I can back this up with a story from my Ph.D. spouse. She has taught a course called "Introduction to Computer Gaming." It's a technical class that teaches students, with Python, the rudiments of 2D games. By and large, the students have poor math skills and are more interested in playing games than they are learning to write them. Many are distracted, confused and dismayed by the art of writing Python code to make things happen on a computer display. But when they finish the class, they think they're ready for Lucasfilm, not realizing that their math and animation skills are as far from what professional animators do on supercomputers as a candle is from an O-class star.

It's Apple's job to sell a lot of iPads and make a lot of money, but nowadays, thanks to the simplicity of iOS devices, (and a certain lack of leadership from Apple) it takes a special attention to computer education and the productive use of a tablet. If done well, and the student has a strong vision of themselves and what their future can hold, the very basic iPad in their hands can be a ticket to a wondrous future in just about any career field. The gamut of opportunties is very wide and can include science, art, writing, biology, robotics, aerospace, medicine, medical research, or, yes, computer graphics.

The Next Steps

In future installments of this series, I'm going to delve into the tools available to young people that could ignite their personal passion for problem solving. After all, when one ponders what employers are looking for now and in the future, it will basically always be problem solving, communication and teamwork. That's true whether the young intern is building a payroll database, designing a personal robot or animating the next Pixar movie.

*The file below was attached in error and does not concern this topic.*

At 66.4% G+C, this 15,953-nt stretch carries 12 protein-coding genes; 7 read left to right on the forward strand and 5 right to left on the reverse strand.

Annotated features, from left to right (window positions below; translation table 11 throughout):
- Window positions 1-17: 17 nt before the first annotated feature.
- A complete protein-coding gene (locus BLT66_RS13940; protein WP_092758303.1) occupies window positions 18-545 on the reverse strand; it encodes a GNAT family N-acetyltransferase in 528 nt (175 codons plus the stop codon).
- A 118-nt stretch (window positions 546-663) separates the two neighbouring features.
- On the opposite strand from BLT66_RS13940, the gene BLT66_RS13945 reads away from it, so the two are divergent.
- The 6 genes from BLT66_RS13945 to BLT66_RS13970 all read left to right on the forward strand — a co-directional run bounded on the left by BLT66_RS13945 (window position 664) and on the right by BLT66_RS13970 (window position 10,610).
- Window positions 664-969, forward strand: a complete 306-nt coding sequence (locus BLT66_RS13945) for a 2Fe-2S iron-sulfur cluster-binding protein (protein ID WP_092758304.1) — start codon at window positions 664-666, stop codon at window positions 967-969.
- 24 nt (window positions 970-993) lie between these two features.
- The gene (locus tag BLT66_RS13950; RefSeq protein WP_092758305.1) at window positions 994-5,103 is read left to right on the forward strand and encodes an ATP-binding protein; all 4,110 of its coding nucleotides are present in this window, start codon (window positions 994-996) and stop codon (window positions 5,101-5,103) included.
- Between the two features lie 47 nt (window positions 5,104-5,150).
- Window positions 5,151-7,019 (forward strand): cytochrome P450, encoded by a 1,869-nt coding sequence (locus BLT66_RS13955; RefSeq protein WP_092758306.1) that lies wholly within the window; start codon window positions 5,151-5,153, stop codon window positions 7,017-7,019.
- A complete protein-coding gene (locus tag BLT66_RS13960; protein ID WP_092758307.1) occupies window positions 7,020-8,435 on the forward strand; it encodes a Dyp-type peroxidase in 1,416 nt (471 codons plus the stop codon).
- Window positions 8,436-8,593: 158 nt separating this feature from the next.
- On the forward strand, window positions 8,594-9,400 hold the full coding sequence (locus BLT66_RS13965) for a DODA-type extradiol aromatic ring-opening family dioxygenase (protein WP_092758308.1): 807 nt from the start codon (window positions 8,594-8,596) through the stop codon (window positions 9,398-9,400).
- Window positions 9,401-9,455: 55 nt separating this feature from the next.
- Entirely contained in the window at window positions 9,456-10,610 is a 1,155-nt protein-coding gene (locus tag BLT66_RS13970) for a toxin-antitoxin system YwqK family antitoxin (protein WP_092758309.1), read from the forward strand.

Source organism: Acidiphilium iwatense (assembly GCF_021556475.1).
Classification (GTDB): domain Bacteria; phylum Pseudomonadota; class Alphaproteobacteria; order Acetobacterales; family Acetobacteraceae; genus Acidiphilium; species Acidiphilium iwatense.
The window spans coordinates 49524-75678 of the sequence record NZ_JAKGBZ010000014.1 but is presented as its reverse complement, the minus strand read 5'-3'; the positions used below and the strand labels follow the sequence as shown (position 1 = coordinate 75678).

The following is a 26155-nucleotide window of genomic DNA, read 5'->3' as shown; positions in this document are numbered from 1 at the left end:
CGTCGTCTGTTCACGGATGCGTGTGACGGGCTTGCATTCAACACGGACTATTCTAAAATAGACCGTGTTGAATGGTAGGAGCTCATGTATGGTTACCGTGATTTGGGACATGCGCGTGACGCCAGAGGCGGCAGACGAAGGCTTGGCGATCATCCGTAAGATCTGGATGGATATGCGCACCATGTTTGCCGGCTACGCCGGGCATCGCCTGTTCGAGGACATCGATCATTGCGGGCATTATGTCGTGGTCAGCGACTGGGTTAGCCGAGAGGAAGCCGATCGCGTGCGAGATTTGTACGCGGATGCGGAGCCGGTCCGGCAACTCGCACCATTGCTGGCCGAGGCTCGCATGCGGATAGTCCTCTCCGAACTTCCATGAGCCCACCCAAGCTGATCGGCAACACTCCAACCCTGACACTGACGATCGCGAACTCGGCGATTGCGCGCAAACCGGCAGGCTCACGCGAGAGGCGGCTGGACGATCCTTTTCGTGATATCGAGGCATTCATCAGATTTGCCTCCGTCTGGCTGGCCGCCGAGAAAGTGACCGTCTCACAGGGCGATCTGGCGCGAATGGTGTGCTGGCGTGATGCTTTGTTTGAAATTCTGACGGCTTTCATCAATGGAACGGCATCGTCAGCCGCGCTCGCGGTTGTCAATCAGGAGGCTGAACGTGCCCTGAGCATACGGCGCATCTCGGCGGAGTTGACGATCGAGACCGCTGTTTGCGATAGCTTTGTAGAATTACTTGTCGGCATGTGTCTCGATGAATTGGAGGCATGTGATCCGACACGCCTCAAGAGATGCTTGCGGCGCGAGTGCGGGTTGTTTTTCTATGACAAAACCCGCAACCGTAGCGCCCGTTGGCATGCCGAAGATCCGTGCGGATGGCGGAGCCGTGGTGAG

Next year, I'll continue with everything I can think of that relates to this endeavor. Meanwhile, all you educators and developers.... tell me what you're up to and point me to the best of breed programming tools. I'm not talking about iOS word games. I'm talking about stellar iPad software (and hardware) that can truly inspire our children and take future generations of humans to the stars.

Okay. I'll settle for Mars right now.

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Why can’t there be an AI that helps people code?  If Siri can understand the words “I need caffeine, STAT!” as instructions to find the nearest Starbucks then present detailed directions on how to get there, why can’t it understand “How do I move this object from point A to point B and have it explode if any bullets hit it?” and answer with Swift code that you can copy and paste into the game you’re building?  Come up with a Swift-coding Siri and kids (and adults) will learn programming by doing.


Whatever happened to HyperCard and HyperTalk? There are equivalents (more or less) under OS X (LiveCode is particularly good and offers a free version called LiveCode Community), but there is nothing really serious for iOS. HyperTalk offered an excellent (even multi-lingual, I seem to remember) introduction to coding and it is a great pity that Apple dropped it. Perhaps it should now be revived for iOS.


LiveCode has been used to build commercially successful iOS apps, but the development environment doesn’t run on iOS. Could it? There’s an RPi version…

Mark Sartor

Who remembers CHIPWITS? smile
I was a Computer programmer eons ago, and always thought Chipwits would be an easy and Fun way to teach children/kids the logic behind programming…


Here in Maine, they recently announced the winners of the 2015 Maine App Challenge.
This is a contest for High School students to “develop” an app that serves the community in some way. By “develop” i mean they have to use MIT App Inventor 2, which as I understand it, does not require coding. It’s more of a drag-and-drop development tool for Android apps.